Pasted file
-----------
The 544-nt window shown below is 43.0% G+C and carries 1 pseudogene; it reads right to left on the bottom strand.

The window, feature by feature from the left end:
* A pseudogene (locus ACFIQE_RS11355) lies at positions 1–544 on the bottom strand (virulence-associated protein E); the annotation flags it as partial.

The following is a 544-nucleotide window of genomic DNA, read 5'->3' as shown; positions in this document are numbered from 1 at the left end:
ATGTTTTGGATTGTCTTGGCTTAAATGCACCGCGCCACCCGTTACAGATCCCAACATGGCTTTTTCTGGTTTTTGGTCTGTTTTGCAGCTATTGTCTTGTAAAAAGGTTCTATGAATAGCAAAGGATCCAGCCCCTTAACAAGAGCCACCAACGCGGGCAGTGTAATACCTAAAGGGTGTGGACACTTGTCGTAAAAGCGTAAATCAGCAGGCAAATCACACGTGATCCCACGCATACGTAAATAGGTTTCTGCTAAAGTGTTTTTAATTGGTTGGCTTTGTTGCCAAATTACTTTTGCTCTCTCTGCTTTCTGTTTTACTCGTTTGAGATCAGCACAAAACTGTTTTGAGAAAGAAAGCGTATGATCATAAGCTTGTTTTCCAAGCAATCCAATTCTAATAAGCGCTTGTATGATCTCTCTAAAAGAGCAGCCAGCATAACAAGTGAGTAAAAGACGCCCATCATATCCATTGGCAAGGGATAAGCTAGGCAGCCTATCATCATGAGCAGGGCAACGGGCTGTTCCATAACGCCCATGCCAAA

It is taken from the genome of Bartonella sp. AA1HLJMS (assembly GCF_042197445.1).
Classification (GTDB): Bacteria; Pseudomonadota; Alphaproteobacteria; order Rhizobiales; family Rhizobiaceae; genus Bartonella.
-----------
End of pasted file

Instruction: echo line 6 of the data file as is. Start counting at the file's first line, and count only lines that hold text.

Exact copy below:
It is taken from the genome of Bartonella sp. AA1HLJMS (assembly GCF_042197445.1).